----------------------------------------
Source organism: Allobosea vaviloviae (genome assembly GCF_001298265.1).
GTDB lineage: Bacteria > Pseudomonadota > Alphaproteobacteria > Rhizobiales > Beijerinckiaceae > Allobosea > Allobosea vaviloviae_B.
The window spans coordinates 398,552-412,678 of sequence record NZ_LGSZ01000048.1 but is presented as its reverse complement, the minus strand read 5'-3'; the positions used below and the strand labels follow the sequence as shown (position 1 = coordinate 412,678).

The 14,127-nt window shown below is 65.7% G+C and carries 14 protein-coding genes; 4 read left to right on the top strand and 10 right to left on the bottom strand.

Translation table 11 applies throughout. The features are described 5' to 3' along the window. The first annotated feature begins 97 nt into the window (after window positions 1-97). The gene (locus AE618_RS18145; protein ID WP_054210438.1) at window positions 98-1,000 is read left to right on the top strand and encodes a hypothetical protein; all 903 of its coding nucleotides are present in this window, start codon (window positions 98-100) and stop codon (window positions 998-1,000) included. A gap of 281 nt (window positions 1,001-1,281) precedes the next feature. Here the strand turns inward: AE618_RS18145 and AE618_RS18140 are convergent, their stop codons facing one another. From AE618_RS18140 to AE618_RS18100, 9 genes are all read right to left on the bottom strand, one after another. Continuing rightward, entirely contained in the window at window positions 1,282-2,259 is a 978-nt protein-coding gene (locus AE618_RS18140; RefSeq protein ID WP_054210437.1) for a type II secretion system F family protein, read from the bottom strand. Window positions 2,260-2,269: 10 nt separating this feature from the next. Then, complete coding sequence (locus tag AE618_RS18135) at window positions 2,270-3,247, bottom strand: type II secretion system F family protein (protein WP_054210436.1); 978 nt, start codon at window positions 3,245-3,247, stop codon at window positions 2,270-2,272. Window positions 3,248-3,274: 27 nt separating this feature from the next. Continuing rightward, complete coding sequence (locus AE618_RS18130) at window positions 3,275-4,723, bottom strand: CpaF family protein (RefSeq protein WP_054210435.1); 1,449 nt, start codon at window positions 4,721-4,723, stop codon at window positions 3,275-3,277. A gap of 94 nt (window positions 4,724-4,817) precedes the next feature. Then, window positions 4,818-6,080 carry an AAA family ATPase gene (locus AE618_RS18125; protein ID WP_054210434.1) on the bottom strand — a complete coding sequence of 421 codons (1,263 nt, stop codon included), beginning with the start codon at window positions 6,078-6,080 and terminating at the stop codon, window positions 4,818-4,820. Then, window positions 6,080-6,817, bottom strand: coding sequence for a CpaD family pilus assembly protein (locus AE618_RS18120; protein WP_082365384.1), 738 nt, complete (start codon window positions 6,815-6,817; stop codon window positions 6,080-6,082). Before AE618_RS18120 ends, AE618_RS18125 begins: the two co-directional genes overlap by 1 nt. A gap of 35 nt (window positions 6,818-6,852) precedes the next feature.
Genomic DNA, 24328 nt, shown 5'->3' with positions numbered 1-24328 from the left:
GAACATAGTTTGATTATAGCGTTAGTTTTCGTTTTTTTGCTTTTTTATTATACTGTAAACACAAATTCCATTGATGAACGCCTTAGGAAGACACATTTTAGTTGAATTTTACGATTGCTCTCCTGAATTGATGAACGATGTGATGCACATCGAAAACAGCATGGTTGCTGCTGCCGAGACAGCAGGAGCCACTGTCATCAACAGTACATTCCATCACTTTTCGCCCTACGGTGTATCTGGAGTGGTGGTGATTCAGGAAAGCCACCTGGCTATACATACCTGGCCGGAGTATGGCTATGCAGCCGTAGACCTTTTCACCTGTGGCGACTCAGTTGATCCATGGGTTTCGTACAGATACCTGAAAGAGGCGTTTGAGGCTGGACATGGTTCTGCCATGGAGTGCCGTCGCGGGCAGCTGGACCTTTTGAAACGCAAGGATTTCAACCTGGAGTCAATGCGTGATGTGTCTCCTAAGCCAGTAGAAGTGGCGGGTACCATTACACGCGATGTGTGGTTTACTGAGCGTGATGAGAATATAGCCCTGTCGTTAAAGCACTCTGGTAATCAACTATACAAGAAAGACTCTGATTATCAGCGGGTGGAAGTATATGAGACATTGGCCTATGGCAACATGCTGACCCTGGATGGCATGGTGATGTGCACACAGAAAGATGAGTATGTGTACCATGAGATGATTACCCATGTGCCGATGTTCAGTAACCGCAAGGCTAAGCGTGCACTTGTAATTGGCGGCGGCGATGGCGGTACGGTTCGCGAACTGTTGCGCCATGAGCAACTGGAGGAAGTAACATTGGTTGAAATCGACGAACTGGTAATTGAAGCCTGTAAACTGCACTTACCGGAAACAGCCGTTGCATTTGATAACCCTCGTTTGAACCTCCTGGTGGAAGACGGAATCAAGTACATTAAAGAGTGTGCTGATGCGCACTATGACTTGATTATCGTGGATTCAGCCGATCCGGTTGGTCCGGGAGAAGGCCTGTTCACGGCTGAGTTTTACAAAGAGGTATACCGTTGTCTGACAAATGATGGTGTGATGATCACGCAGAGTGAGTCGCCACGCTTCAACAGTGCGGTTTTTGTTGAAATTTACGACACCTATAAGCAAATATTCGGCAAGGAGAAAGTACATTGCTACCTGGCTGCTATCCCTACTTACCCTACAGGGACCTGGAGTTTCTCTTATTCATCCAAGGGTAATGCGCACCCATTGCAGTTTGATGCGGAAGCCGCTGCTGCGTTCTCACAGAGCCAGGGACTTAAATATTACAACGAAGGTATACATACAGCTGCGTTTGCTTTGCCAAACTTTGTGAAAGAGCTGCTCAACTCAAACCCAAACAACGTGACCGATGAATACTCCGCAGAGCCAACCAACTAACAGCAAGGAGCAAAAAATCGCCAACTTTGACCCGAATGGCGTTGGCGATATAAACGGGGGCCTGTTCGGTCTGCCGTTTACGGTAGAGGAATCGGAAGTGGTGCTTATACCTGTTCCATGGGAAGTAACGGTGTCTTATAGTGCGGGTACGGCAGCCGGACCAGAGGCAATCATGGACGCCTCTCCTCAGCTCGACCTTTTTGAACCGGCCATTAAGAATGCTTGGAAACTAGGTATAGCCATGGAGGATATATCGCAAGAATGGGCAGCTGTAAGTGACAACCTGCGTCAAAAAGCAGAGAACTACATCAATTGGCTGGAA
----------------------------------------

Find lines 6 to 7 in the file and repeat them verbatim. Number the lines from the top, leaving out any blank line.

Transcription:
Genomic DNA, 24328 nt, shown 5'->3' with positions numbered 1-24328 from the left:
GAACATAGTTTGATTATAGCGTTAGTTTTCGTTTTTTTGCTTTTTTATTATACTGTAAACACAAATTCCATTGATGAACGCCTTAGGAAGACACATTTTAGTTGAATTTTACGATTGCTCTCCTGAATTGATGAACGATGTGATGCACATCGAAAACAGCATGGTTGCTGCTGCCGAGACAGCAGGAGCCACTGTCATCAACAGTACATTCCATCACTTTTCGCCCTACGGTGTATCTGGAGTGGTGGTGATTCAGGAAAGCCACCTGGCTATACATACCTGGCCGGAGTATGGCTATGCAGCCGTAGACCTTTTCACCTGTGGCGACTCAGTTGATCCATGGGTTTCGTACAGATACCTGAAAGAGGCGTTTGAGGCTGGACATGGTTCTGCCATGGAGTGCCGTCGCGGGCAGCTGGACCTTTTGAAACGCAAGGATTTCAACCTGGAGTCAATGCGTGATGTGTCTCCTAAGCCAGTAGAAGTGGCGGGTACCATTACACGCGATGTGTGGTTTACTGAGCGTGATGAGAATATAGCCCTGTCGTTAAAGCACTCTGGTAATCAACTATACAAGAAAGACTCTGATTATCAGCGGGTGGAAGTATATGAGACATTGGCCTATGGCAACATGCTGACCCTGGATGGCATGGTGATGTGCACACAGAAAGATGAGTATGTGTACCATGAGATGATTACCCATGTGCCGATGTTCAGTAACCGCAAGGCTAAGCGTGCACTTGTAATTGGCGGCGGCGATGGCGGTACGGTTCGCGAACTGTTGCGCCATGAGCAACTGGAGGAAGTAACATTGGTTGAAATCGACGAACTGGTAATTGAAGCCTGTAAACTGCACTTACCGGAAACAGCCGTTGCATTTGATAACCCTCGTTTGAACCTCCTGGTGGAAGACGGAATCAAGTACATTAAAGAGTGTGCTGATGCGCACTATGACTTGATTATCGTGGATTCAGCCGATCCGGTTGGTCCGGGAGAAGGCCTGTTCACGGCTGAGTTTTACAAAGAGGTATACCGTTGTCTGACAAATGATGGTGTGATGATCACGCAGAGTGAGTCGCCACGCTTCAACAGTGCGGTTTTTGTTGAAATTTACGACACCTATAAGCAAATATTCGGCAAGGAGAAAGTACATTGCTACCTGGCTGCTATCCCTACTTACCCTACAGGGACCTGGAGTTTCTCTTATTCATCCAAGGGTAATGCGCACCCATTGCAGTTTGATGCGGAAGCCGCTGCTGCGTTCTCACAGAGCCAGGGACTTAAATATTACAACGAAGGTATACATACAGCTGCGTTTGCTTTGCCAAACTTTGTGAAAGAGCTGCTCAACTCAAACCCAAACAACGTGACCGATGAATACTCCGCAGAGCCAACCAACTAACAGCAAGGAGCAAAAAATCGCCAACTTTGACCCGAATGGCGTTGGCGATATAAACGGGGGCCTGTTCGGTCTGCCGTTTACGGTAGAGGAATCGGAAGTGGTGCTTATACCTGTTCCATGGGAAGTAACGGTGTCTTATAGTGCGGGTACGGCAGCCGGACCAGAGGCAATCATGGACGCCTCTCCTCAGCTCGACCTTTTTGAACCGGCCATTAAGAATGCTTGGAAACTAGGTATAGCCATGGAGGATATATCGCAAGAATGGGCAGCTGTAAGTGACAACCTGCGTCAAAAAGCAGAGAACTACATCAATTGGCTGGAA